Our industry faces a similar competitive scenario. Newspapers built a big lead with a century-old brand and a dominant competitive spirit. Some would argue that we’ve squandered our head start to a generation of upstarts. Still, in most local markets, the daily newspaper maintains a market share lead over other media outlets. The market challenge remains: how can we build on our advantages and dominate?
If media competition could be compared to an Olympic event, what would it be? The marathon? The 100 meter dash? The decathlon? We have excelled at the slow but steady pace of the media marathon. After all, most dominant newspapers were founded more than 150 years ago and have enjoyed a long and profitable run. Now the rules of the game have changed forever....[more]
15 August 2011 · By Blaine Sundrud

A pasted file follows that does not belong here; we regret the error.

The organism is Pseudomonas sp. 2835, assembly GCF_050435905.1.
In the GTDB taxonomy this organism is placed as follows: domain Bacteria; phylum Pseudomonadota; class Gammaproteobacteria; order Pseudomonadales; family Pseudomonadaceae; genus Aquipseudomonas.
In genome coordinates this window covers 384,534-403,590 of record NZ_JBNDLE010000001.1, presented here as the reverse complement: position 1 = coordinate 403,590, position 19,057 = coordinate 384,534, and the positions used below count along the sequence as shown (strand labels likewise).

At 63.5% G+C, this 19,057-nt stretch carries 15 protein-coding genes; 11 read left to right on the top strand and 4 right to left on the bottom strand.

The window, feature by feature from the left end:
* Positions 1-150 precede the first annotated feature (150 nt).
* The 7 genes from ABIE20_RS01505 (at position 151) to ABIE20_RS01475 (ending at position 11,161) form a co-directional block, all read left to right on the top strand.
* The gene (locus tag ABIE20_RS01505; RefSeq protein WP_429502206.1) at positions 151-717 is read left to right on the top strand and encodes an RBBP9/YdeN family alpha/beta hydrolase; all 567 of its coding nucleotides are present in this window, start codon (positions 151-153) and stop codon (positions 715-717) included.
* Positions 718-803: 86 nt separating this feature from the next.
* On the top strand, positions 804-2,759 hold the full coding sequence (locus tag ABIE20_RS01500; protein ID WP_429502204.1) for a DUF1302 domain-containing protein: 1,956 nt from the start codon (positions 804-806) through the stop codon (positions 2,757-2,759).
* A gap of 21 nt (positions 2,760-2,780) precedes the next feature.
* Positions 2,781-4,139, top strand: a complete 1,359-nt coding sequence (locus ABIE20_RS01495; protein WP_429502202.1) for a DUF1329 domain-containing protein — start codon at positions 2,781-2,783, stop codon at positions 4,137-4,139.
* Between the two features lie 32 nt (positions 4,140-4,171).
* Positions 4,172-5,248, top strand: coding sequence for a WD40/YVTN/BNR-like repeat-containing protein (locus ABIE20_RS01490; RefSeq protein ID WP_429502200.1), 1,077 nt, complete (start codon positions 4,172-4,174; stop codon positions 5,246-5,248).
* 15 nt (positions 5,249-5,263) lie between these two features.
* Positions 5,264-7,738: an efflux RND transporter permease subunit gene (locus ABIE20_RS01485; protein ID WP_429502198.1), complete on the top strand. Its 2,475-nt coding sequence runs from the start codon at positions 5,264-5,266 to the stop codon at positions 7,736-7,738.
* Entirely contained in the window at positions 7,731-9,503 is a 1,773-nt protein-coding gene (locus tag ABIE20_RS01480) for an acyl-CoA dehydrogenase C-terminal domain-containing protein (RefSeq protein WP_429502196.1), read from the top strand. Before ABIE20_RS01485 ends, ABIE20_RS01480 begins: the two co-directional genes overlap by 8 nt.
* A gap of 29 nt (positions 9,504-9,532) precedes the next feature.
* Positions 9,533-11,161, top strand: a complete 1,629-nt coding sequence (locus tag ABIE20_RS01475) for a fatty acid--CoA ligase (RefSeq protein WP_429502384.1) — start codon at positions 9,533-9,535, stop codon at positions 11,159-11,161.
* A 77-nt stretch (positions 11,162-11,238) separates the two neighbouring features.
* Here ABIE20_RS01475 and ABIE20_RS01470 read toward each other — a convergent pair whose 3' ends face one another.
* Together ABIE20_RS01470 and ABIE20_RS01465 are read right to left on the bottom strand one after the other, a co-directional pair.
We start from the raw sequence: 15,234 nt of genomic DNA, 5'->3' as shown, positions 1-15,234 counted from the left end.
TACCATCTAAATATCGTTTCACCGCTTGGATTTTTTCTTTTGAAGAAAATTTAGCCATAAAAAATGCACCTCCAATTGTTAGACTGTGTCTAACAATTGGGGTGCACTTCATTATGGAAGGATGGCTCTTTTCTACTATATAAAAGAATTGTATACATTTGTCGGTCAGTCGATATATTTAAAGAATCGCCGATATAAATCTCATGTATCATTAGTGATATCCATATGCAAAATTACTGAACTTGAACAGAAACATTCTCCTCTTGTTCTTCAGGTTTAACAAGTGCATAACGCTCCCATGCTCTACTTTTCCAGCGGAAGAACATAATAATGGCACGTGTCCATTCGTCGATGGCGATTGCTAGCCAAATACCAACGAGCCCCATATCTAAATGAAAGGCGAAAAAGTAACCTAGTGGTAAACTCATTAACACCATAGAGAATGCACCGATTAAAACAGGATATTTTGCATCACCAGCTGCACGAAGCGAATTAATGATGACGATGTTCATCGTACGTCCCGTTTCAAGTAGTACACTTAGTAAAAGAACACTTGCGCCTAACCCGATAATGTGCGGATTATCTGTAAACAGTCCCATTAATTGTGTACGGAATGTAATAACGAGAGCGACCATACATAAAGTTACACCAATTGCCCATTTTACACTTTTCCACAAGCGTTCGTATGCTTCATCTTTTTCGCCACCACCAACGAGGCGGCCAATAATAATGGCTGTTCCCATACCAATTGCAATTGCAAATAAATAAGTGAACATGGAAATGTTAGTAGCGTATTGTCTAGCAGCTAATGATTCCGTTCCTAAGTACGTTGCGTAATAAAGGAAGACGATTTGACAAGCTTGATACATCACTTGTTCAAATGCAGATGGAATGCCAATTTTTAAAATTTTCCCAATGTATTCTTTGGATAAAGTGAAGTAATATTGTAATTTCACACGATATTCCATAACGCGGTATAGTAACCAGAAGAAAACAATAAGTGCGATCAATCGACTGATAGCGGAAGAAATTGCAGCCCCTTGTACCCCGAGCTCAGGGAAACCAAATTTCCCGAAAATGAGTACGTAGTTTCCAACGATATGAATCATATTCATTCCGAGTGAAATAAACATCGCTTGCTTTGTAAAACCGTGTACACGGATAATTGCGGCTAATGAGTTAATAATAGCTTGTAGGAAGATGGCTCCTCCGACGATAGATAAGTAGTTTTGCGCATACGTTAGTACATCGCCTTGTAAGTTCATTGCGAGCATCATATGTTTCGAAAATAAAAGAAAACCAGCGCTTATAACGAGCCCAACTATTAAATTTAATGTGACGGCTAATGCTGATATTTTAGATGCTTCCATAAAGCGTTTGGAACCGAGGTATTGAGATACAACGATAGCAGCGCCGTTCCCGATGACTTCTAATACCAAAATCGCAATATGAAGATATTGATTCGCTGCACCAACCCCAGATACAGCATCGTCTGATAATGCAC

I taught speech, film and theatre in an Arizona high school for a few years before coming full-time to the news industry. While I was teaching, I had one of the greatest compliments a teacher ever received when one of my students came to me dejectedly and declared: “Mr. Sundrud, you have ruined movies for me. I can’t watch them anymore without thinking, and I hate thinking during movies.”
It was hard for my student to realise that he was asking himself why we like something, or why something just doesn’t work for us, rather than just simply liking it.
This brings me to the recent release of the end of the Harry Potter film series. Like them or not, most people have opinions on the series as a whole. However, if you separate the books from the films, you get an interesting dichotomy.
Most people either like the books as a collective work, or they don’t (if you got past Book 3, odds are you fell under the “I liked it” category). But the films individually spanned the range of reactions from, “breathtaking,” to “abysmal,” even from fans of the Potterverse (can I use that term?).